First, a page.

Patriotism is the exact opposite of nationalism: nationalism is a betrayal of patriotism … By pursuing our own interests first, with no regard to others,’ we erase the very thing that a nation holds most precious, that which gives it life and makes it great: its moral values,” President Macron declared from the pulpit of the Armistice 100 commemorations.

Had this been in reverse, there would no doubt have been shrieks of disgust aimed at Mr. Trump for “politicizing” such a somber occasion. No such shrieks for Mr. Macron, however, who languishes below 20 percent in national approval ratings in France.

With some context applied, it is remarkably easy to see how President Macron was being disingenuous.

Nationalism and patriotism are indeed distinct. But they are not opposites.

Nationalism is a philosophy of governance, or how human beings organize their affairs. Patriotism isn’t a governing philosophy. Sometimes viewed as subsidiary to the philosophy of nationalism, patriotism is better described as a form of devotion.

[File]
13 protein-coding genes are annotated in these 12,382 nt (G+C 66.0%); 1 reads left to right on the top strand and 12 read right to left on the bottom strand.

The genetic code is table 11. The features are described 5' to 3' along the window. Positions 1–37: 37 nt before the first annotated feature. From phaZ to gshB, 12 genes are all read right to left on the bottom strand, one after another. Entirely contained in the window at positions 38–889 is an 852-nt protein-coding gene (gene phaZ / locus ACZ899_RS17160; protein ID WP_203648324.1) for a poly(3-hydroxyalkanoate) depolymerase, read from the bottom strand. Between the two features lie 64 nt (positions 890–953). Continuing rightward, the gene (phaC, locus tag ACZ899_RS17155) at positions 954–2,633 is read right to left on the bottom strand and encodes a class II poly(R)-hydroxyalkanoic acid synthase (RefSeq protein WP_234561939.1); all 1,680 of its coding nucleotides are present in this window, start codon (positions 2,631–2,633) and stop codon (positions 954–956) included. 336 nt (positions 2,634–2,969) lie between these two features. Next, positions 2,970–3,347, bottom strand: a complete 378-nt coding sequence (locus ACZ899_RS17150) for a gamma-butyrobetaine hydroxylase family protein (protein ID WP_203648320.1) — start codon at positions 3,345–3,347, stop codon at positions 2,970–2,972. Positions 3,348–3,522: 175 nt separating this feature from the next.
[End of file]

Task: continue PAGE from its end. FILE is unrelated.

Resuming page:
For all the grandstanding, Mr. Macron may as well have asserted that chicken is the opposite of hot sauce,so meaningless was the comparison.

Imperialism, we so quickly forget, was the order of the day heading into the 20th century. Humanity has known little else but empire since 2400 B.C. The advent of globalism, replete with its foreign power capitals and multi-national institutions is scarcely distinct.

Imperialism — as opposed to nationalism — seeks to impose a nation’s way of life, its currency, its traditions, its flags, its anthems, its demographics, and its rules and laws upon others wherever they may be.

Truly, President Trump’s nationalism heralds a return to the old U.S. doctrine of non-intervention, expounded by President George Washington in his farewell address of 1796: